Behind the career: David D. Bennett

July 7, 2013

Position: Executive vice president and chief operating officer of the GetWellNetwork, a Bethesda company that provides technology for health care providers.

David D. Bennett’s mother was a registered nurse and his grandfather a physician, so he has long been interested in health care. Bennett went to medical school and eventually became interested in using technology to engage patients. That led him to GetWellNetwork, where he was hired to lead operations.

You are very adamant about “leading from the bottom up.” How do you do that?

What happens sometimes at the C-level is that we lose sight of what’s happening in the organization, and we depend upon our trusted management to communicate to us. There’s nothing more valuable than stepping out of that office and getting in the trenches with your people. I think that is probably one of the most fundamental things that is overlooked. It has to be consistent. It can’t be a one-time thing. Talk to everyone, even the guy in the mail room or the secretary at the front desk. A lot of the issues and problems in a company are widely known by the people who work there. And they have good ideas to fix them.

How do to create that kind of culture?

I like to know what’s going on. I had an employee going through a horrible divorce situation. If I didn’t know [this person] and [the person] didn’t open up to me, I might’ve wondered what was going on with this individual. But I go down and listen to people. You don’t have to act upon everything, but just listen.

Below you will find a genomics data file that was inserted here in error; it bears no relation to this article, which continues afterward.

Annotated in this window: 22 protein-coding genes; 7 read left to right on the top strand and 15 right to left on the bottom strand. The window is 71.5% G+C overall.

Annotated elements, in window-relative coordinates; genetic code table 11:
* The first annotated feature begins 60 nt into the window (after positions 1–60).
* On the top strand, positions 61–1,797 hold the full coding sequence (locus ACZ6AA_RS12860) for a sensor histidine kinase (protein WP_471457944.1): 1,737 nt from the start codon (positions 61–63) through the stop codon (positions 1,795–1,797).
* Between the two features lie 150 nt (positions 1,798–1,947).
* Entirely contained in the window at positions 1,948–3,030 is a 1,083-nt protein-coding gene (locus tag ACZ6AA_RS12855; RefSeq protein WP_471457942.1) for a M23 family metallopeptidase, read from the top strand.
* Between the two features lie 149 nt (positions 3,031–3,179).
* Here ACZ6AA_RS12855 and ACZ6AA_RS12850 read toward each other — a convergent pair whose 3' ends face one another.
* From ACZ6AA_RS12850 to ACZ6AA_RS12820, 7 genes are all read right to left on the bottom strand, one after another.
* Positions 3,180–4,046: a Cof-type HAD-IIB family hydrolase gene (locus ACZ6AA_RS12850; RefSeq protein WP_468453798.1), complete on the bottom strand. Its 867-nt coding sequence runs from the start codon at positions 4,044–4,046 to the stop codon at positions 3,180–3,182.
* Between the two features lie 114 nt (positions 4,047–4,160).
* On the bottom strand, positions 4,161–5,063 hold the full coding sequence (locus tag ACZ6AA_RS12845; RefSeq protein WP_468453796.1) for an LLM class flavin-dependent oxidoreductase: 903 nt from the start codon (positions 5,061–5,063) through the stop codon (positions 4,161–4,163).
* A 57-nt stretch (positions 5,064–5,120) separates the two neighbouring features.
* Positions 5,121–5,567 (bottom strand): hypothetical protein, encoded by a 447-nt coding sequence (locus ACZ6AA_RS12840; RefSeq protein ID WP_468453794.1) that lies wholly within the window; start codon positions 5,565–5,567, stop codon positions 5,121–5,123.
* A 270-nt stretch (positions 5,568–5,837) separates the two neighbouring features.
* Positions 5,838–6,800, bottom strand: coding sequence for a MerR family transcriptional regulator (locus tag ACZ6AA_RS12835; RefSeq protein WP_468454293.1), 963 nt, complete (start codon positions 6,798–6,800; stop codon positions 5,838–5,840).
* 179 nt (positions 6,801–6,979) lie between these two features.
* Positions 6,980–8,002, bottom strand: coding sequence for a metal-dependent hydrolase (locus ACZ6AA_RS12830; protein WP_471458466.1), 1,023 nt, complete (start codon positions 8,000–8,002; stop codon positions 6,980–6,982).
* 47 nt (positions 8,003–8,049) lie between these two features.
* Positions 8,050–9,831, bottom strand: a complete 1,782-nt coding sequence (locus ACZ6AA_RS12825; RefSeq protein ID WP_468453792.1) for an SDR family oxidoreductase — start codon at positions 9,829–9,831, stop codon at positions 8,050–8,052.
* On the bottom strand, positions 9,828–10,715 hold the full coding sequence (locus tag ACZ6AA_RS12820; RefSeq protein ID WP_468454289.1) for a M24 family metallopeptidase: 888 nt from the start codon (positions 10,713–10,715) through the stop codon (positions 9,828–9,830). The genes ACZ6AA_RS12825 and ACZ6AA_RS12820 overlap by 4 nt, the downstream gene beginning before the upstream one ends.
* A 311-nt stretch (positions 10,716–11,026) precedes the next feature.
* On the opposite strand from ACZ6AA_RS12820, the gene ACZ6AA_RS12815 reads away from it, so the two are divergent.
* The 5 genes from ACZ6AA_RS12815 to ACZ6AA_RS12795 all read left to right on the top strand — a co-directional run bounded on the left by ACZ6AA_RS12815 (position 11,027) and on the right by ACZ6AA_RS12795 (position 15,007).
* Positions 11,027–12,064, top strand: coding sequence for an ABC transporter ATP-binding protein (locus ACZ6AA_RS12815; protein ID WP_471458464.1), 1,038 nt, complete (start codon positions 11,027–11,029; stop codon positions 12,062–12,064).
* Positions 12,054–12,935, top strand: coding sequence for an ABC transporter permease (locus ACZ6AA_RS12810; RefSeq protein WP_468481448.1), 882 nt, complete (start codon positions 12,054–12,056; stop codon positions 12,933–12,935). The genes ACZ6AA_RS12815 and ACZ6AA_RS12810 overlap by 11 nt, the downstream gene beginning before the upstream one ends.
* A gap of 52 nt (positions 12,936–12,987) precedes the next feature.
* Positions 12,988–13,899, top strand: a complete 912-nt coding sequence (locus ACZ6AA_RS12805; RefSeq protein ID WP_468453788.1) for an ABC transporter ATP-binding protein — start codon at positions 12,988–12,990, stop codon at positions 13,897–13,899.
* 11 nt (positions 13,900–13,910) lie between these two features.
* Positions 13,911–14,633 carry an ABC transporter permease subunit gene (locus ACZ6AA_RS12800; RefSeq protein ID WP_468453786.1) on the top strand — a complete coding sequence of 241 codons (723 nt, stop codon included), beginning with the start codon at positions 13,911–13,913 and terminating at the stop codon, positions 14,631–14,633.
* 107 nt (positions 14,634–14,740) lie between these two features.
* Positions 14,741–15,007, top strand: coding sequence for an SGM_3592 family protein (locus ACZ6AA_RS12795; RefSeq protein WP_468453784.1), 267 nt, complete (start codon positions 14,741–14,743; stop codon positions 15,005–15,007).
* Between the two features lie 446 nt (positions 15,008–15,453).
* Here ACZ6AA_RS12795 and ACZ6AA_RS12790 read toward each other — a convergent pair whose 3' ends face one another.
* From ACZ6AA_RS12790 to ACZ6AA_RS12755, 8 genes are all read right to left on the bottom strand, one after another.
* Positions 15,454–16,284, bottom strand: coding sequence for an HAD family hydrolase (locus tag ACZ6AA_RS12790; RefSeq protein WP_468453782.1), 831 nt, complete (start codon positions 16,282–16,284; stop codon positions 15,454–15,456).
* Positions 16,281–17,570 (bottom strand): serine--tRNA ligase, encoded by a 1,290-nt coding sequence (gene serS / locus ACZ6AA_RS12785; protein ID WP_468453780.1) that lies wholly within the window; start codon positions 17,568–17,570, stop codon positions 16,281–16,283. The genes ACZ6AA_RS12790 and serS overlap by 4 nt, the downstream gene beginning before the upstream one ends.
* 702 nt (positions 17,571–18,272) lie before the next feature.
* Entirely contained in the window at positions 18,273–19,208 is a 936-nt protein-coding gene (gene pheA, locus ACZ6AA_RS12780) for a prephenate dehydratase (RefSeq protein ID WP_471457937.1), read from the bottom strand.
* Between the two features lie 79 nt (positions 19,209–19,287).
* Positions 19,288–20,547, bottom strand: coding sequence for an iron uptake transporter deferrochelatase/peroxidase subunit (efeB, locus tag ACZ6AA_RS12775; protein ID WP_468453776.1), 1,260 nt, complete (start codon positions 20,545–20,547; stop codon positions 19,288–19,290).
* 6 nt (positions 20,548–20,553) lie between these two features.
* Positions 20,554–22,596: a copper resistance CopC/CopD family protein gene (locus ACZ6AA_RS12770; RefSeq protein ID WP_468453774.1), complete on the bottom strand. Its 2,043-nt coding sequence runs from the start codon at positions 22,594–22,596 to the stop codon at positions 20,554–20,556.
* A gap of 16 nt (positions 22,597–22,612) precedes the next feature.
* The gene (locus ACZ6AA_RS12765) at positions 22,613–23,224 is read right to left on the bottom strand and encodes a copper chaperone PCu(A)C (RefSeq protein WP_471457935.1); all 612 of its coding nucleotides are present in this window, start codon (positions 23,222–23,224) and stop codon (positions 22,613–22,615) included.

What do you think might hinder leaders from doing that?

It’s part of the hierarchy. Some people believe as they move in the organization, there are other underlings [they] can trust. You can. But I believe you lead from the bottom up. I can say, my father had tens of thousands of employees, but he was still effective in maintaining that culture. Your time is limited, but you have to set aside some time in doing that.

How have you grown most as a leader?

I’ve learned not to be a micromanager. You can surround yourself with people who are entirely different politically and culturally, but if the vision is the same, you can do phenomenal things. You can be a leader and delegate those things to bright and trusted people.

What business books are you reading?

I just finished reading one by Randy Dobbs called “Transformational Leadership.”

— Interview with Vanessa Small

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